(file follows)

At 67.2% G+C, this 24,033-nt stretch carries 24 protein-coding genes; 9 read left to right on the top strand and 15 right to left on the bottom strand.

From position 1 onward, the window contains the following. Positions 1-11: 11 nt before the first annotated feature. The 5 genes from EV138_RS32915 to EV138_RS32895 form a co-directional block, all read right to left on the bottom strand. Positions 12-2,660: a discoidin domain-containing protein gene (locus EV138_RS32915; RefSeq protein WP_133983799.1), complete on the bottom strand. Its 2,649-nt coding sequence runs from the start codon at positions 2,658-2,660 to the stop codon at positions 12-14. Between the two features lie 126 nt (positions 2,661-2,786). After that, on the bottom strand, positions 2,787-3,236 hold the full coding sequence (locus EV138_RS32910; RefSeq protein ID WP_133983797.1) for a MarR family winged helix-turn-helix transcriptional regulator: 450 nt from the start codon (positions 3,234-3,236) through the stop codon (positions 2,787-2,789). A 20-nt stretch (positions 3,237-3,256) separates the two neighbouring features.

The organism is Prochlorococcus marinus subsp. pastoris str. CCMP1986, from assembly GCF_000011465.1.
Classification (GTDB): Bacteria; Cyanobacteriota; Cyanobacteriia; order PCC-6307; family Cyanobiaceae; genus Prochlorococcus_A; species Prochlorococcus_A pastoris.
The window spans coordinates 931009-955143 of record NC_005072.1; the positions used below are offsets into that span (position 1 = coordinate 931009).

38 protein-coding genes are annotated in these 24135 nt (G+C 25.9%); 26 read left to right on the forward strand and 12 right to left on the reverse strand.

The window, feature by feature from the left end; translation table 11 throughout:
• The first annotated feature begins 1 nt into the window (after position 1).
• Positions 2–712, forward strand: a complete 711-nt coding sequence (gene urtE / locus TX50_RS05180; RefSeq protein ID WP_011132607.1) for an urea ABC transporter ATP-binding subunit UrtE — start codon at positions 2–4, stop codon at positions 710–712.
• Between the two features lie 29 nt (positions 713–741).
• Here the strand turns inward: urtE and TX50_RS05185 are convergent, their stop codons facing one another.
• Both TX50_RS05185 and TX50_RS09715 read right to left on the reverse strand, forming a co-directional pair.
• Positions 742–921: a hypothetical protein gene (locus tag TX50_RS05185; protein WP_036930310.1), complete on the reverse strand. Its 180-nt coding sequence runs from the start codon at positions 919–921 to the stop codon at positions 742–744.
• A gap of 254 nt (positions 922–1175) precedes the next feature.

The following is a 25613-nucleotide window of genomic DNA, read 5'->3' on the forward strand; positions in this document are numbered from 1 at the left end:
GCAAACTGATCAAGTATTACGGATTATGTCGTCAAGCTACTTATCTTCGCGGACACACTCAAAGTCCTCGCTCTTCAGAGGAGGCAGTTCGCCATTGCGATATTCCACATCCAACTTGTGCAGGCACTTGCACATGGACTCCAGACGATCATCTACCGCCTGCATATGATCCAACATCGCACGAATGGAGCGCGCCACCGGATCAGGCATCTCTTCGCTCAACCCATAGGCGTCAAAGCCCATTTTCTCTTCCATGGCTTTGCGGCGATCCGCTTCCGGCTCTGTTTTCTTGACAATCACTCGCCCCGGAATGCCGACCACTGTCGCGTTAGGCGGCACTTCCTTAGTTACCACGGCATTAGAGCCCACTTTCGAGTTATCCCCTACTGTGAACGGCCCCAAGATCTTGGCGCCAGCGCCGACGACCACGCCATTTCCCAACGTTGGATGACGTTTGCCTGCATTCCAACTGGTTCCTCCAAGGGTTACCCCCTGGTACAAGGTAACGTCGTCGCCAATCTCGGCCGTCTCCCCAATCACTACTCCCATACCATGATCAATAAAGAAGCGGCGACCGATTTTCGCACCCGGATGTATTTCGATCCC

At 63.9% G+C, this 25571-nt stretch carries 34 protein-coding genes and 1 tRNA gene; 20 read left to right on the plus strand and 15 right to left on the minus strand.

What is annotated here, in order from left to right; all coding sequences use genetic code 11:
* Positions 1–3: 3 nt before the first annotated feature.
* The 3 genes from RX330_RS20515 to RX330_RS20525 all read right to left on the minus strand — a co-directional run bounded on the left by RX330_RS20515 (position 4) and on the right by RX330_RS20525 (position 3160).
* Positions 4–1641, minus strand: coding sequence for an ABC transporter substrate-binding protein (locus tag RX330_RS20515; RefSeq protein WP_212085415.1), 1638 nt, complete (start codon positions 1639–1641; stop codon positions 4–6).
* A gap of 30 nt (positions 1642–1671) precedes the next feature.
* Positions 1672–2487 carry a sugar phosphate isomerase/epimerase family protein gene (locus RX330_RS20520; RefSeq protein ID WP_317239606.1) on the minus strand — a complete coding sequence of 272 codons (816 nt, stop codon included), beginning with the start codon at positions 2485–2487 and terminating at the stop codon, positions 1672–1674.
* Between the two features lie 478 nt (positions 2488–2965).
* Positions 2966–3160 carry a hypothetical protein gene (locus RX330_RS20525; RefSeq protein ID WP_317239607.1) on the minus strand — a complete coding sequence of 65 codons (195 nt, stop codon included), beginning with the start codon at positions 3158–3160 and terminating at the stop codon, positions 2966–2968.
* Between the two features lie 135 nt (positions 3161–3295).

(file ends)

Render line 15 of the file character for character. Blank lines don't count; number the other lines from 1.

The following is a 25613-nucleotide window of genomic DNA, read 5'->3' on the forward strand; positions in this document are numbered from 1 at the left end: